'13. I have carefully considered the decisions relied upon by the complainant Dr. Gopal Bhutda. In none of the judgements, it has been held that the period of limitation in respect of patent defects will commence from a date later on the date on which the said patent defects comes to the notice of the complainant. No doubt, a builder is under an obligation to rectif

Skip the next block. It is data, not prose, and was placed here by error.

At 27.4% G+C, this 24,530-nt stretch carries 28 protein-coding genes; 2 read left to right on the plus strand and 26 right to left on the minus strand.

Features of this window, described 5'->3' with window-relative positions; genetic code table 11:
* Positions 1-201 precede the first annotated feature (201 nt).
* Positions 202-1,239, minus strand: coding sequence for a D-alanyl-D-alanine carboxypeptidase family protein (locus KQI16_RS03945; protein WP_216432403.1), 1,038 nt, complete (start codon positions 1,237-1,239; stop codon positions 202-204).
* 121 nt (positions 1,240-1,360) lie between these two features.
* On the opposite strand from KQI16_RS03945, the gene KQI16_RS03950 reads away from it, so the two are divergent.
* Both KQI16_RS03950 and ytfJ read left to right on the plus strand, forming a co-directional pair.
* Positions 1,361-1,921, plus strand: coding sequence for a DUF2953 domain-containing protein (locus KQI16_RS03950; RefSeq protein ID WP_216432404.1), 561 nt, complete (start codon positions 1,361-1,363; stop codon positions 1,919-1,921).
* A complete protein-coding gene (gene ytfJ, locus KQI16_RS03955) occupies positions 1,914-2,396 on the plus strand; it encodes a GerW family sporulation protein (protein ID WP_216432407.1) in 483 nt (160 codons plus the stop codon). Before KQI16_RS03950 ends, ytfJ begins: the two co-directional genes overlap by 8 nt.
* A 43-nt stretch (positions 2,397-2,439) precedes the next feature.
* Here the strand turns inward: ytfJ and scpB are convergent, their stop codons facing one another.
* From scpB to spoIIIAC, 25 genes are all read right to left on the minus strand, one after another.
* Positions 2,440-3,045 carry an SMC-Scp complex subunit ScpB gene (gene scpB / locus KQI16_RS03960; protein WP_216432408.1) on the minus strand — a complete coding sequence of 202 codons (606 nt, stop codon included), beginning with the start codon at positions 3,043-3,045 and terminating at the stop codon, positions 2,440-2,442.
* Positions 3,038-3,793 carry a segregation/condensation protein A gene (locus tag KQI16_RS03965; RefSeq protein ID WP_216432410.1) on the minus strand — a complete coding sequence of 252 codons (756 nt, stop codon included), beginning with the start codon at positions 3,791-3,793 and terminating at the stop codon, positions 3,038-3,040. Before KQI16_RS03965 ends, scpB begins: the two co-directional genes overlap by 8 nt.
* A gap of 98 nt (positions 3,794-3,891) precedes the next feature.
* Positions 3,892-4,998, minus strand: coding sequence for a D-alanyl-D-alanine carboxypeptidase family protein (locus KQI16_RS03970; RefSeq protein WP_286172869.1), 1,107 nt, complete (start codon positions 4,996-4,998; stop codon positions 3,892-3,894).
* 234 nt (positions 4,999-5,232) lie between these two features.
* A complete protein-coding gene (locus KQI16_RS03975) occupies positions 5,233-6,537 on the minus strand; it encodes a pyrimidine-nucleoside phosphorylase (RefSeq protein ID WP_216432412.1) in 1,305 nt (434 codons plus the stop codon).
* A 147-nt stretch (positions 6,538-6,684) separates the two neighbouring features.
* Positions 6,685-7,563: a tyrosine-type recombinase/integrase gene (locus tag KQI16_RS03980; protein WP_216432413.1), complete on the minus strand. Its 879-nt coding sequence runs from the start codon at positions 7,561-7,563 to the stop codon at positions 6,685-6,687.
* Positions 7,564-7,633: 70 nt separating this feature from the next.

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y the defects, if any, found in the house constructed by him, but if he fails to do so, the complainant is required to approach a consumer forum within two years from the date on which the said defect is noticed by him for the first time. In case he was prevented by sufficient cause from filing a complaint within the prescribed period of limitation, he must file an application seeking condonation of delay in filing the complaint…….' 10. Relying on the above judgment as well as the judgment passed by this Commission in Major Sandeep Vinayak and others Vs. Army Welfare Housing Organization and others (supra), I am of the view that all the complainants are not similarly placed so far as limitation is concerned. Hence, neither the grievances are common nor all the complainants are similarly placed. Thus, the ingredients of 'commonality ' and 'class action' are missing from the present complaint. Hence, permission under Section 12(1)(c) of the Consumer Protection Act, 1986 cannot be granted. Accordingly, application filed under Section 12(1)(c) of the Consumer Protection Act, 1986 is rejected. Consequently the complaint is dismissed as not being maintainable.